Why Can’t I Sleep? 10 Tips for Better Sleep.
Sleep comes easy when you’re younger.
When my kids were babies, they seemed to be falling asleep in the oddest places and for a while my wife and I kept a photo album of the interesting places they fell asleep. It’s ironic that children need much more rest than adults do and yet they are always raging against being forced to take a nap or settle down for some quiet time in the afternoon. Relatives of mine called this FOMO (the fear of missing out). To them, it seems unjust to have to back away from all the excitement of life to get the sleep they need for a growing body. Oh, how the tables turn when you become an adult.
I remember the tide turning sometime in college when all I wanted to do was sleep.
I no longer have the same “fear of missing out” that I did when I was a kid. If anything, I would love to leave my life behind for a few hours and hopefully wake up a little more rested. Fatigue haunts most Americans, who for the most part don’t get enough sleep.
Our break speed culture values time and productivity and this makes it tempting to burn the candle at both ends.
After a long day, it’s tempting to extend the freedom we feel. After clocking out for the day, finally putting the kids to bed, putting away dinner and the dishes, episode after episode of the latest binge-worthy show streams freely to our screens and offers us one more moment of freedom in 20-50min segments.
When we finally admit that it’s time for bed, getting to sleep can be a challenge.
The activities of a busy life and the mind catching distractions of our devices can keep our anxieties at bay while we still have energy, but when our heads hit the pillow, those anxieties can come roaring back.
Here are some ways that you can better prepare for sleep and address sleep problems that you might be experiencing:
Get your room dark. Keep nightlights and TVs out of your room and close curtains and blinds on the windows. As the evening gets later, try turning off lights around the house to create lower light. Even if it’s subtle, it’s a way of signaling to your body that it’s time to wind down.
Try going to bed early and establish a bedtime routine. Put on your pajamas, take out your contact lenses, take off your make-up, and brush your teeth. Getting ready for bed can take longer than you think. Starting these activities earlier, will make it easier for you to be in bed and falling asleep at a reasonable hour. If you’re not quite ready to get to bed when you’re done, you’ll be more relaxed. Take advantage of that relaxation time and do something else that might be relaxing and restful.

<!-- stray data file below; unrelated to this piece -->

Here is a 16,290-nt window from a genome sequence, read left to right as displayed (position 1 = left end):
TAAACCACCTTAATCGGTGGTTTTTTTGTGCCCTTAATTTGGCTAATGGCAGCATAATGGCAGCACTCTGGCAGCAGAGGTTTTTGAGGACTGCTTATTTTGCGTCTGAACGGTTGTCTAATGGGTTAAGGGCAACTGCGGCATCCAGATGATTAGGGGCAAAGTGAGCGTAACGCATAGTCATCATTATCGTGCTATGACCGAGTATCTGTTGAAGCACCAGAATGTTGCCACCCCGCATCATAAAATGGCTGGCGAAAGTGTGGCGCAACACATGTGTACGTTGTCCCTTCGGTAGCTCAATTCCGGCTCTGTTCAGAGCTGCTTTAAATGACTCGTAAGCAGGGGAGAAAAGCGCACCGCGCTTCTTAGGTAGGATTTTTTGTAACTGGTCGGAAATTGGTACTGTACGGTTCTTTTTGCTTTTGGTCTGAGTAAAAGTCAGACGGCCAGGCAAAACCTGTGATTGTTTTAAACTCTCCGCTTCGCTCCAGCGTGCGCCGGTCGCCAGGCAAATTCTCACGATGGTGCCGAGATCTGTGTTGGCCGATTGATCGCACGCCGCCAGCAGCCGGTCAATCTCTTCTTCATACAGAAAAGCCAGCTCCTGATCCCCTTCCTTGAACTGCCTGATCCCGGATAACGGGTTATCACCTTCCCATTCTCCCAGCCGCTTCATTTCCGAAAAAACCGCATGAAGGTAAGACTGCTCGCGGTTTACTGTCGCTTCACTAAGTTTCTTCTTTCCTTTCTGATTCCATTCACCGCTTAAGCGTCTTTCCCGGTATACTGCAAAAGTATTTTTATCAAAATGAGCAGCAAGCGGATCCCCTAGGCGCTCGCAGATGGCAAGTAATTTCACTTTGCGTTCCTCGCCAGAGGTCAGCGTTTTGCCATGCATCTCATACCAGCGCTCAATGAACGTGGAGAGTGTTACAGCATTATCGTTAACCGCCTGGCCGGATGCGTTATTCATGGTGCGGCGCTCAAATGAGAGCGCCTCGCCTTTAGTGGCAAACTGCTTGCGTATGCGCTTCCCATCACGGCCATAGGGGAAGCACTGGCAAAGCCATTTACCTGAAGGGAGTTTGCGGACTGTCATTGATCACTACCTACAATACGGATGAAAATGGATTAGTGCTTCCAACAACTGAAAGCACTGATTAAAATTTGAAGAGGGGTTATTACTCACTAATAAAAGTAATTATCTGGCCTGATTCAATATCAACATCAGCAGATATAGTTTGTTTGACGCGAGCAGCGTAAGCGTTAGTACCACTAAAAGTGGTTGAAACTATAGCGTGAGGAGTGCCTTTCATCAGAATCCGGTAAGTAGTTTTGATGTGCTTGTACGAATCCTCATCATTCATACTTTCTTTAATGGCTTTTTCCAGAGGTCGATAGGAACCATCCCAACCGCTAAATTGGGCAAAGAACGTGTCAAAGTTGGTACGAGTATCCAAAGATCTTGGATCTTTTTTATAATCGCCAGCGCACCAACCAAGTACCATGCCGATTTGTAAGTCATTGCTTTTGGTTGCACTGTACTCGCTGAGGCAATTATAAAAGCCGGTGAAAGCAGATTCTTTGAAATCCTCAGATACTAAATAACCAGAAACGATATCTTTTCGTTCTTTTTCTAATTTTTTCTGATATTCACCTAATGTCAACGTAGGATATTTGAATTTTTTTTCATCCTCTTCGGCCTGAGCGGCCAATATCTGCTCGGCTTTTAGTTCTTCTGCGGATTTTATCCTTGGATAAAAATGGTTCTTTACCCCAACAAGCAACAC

Stay off your electronics. Our screens emit blue light that our brains can easily misinterpret as daylight. Even with “night modes” on our devices, the content that we consume is often stimulating and can make it hard for our minds to relax. Instead of watching a movie or scrolling social media, try reading a book (you know, the printed kind), even if you don’t typically enjoy reading, this activity can be just the wind down that you need and might help your body remember how tired it is.
Tidy up the areas around your bed. Your room should be a peaceful and distraction free place. If the clutter in your bedroom is a cause of stress for you, you’re not going to want to spend a lot of time there and you won’t be able to relax when it’s time for bed.
Talk to your doctor about sleep issues. Many sleep issues have a biological component.
Avoid caffeine and alcohol before bed. Caffeine can stay in your system for hours and depending on the caffeine content of your favorite beverages, you might have caffeine in your system from earlier in the afternoon. Alcohol may have a relaxing affect, but it also has a significant impact on your neuroactivity. Alcohol may help you to the first level of sleep (losing consciousness) but your “sleep” will likely not be restful.
Be consistent about going to bed and waking up at the same time. Staying up late and sleeping in until noon can affect your body’s circadian rhythms and make it difficult to go to bed when it would be best for you to get a good night’s sleep.
Try exercise. Give your body a chance to get nice and tired. Generally, it is a good idea to avoid intense exercise in the hours leading up to your normal bedtime as this can have the opposite effect.
Avoid heavy meals. Snacking too much to too soon before bed can wake you up. Think about it, once you’ve eaten something, your body thinks it’s time to get to work digesting this stuff. If you find yourself hungry before bed, have a light snack. Some foods are helpful in helping your body relax before bed. Try eating a banana or drinking a glass of milk or (non-caffeinated) herbal tea.
If your mind is racing, try writing down things that come to mind on a note pad before going to sleep. Then you won’t have to worry about forgetting something important.
If you find yourself struggling with the inability to “turn off your brain” when trying to go to sleep, counseling may be helpful.
Sleeplessness is commonly connected to issues with anxiety and depression. A goal in sleep therapy, is to better understand the thoughts and feelings and how they are connected to the anxiety and depression preventing sleep. We might be able to ignore our thoughts and feelings throughout the day, but they won’t disappear and may return to affect us in more destructive ways. When anxiety prevents us from getting the amount of quality sleep we need, it can start to affect our physical health as well as our work performance and our intimate relationships with family and friends.
In sleep therapy we spend time trying to understand the stresses in your life and how your brain is responding to them.
Seeking better sleep is going to affect your life in a lot of positive ways. Try the different tips and see what helps you the best, you’ll feel refreshed and ready for life on a daily basis!